In 1972, the Staple Singers lodged themselves at No. 1 on the Billboard charts and cemented their place in soul history by singing of a place where nobody’s crying, nobody’s worrying, and nobody’s “lying to the races.” “I’ll take you there,” Mavis Staples and her family promised. As neatly as could be, the song distilled gospel and soul’s deepest yearning: for deliverance.

Over the last 45 years, Mavis Staples has never stopped singing about the dream of a better world, nor has she ignored the political reality that makes such a dream necessary. Her third album with Wilco’s Jeff Tweedy, the nourishing and nuanced If All I Was Was Black, arrives with a retelling from her label about her experiences with prejudice in the ’60s and her participation in the civil-rights movement. “Nothing has changed,” Staples said this year. “We are still in it.”

Staples’s first album with Tweedy, 2010’s You Are Not Alone, won a Grammy and wide acclaim with a rich, enveloping take on the classic sounds that have long accompanied Staples’s husky and nimble voice. If All I Was Was Black, the first Staples album written as well as produced by Tweedy (and recorded with players from the Wilco extended family), is a more mysterious, rock-rooted work that sees Tweedy balancing his traditionalism and experimentalism and Staples her inspirational and realist sides. Where you’d expect the songs to explode in gospel-glory climaxes, he and Staples often pull back, setting off sparklers rather than sky fire. It’s a technique that, perhaps, reflects the unfinished nature of the political project Staples sings about.

On the opener “Little Bit,” Tweedy lays down a sawing, steady arrangement, mimicking a tight predicament Staples sings about: “Do what you’re told / gotta keep your eyes wide on this long, narrow road.” The guitar bursts out in high, sorrowful wails and dips into low, pensive ruts, but always returns to the groove. One verse tells of a boy who was shot, ostensibly for not having his license, and Staples doesn’t have to mention his race for the social context to be clear.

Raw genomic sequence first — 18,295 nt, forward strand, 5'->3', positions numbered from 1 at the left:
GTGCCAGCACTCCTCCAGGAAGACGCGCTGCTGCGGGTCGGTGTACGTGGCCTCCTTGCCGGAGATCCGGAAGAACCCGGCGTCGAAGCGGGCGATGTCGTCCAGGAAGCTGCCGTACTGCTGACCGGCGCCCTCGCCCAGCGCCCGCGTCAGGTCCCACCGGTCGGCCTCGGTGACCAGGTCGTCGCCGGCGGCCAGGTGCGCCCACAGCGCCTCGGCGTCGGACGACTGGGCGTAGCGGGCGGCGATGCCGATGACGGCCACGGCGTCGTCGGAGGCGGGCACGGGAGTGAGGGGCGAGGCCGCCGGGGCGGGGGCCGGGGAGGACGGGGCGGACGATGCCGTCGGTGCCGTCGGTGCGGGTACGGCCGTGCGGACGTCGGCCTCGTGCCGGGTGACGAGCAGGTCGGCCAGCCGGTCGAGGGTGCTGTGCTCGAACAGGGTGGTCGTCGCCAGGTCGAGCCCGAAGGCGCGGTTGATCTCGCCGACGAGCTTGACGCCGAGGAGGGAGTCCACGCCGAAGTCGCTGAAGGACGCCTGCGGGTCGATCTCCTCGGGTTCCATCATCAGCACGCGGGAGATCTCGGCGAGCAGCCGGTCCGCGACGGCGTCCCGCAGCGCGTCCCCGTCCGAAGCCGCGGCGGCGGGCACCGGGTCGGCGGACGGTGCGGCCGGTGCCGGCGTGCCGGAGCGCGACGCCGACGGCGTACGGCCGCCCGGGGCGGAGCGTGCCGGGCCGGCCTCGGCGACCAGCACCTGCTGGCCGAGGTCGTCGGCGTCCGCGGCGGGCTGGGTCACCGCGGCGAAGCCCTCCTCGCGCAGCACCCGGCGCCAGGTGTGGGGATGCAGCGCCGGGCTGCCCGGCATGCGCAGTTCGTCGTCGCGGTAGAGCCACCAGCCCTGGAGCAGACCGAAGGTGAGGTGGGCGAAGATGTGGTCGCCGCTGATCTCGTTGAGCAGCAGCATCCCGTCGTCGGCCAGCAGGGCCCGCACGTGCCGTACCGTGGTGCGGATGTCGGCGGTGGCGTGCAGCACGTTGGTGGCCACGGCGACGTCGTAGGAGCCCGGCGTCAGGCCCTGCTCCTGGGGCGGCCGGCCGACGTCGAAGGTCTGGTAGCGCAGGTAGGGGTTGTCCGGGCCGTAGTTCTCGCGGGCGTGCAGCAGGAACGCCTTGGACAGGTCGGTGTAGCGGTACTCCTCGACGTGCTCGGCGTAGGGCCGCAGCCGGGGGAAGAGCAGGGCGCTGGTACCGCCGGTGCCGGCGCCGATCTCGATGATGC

The title track is yet more direct. Staples gives the impression of smiling and shaking her head at being reduced to a skin color, and not only because of the pure injustice of it but also because of what racism denies to all parties. “You might look past all the love I give,” she sings. Throughout the album, indeed, Staples meets rivals with affection. “We Go High,” a contribution to the growing number of songs inspired by Michelle Obama’s 2016 speech at the Democratic National Convention, feels all too jarring in the context of the hostile national discourse: “When they tell their lies / Spread around rumors / I know they’re still human.” She delivers the line with a quiver, as if reciting a devotional.

Such moments of generosity bolster her already formidable authority on a song like “Build a Bridge,” in which she gently explains to a skeptic why “Black Lives Matter” needs to be said. Her willingness to engage with the other side also makes her all the more convincing when she extends comfort to the listener, as on “Ain’t No Doubt About It,” a breezy duet with Tweedy. It almost feels like a children’s song, but her advice is clearly earned from—and applicable to—a long life: “Every time I get worried / When I don’t know what to do / I think of all the things I’ve worried about / How few of them ever came true.”

The singer directs her love and criticism inward, too. It’s odd to hear a woman as venerated as Staples say there is “evil” within her, as she does on “Try Harder,” but that’s why the message connects. That song is one of her and Tweedy’s most full-throated attempts at a new rally standard, with his distorted guitar purring and growling as Staples insists, over and over, that everyone push themselves to greater righteousness. The raw muscle of that track clears a path for the vulnerability of the album’s closer, “All Over Again.” On it, Tweedy’s meditative acoustic playing defers to an outstandingly textured performance by Staples. “I’d do it all over again,” she sings, but lest anyone worry she’s writing her career’s endnote, she also assures, “I ain’t done yet.”

Soul is naturally a sound of spiritual care, but Staples, right now, is more interested in concrete action. The “I’ll Take You There” ideal of banishing tears shows up on the fidgety, rousing “No Time for Crying,” but here it’s an admonishment. When “people are dyin’ / bullets are flying,” she suggests, mourning isn’t the priority—making progress is. “We’ve got work to do,” she sings, and this album shows her leading by example.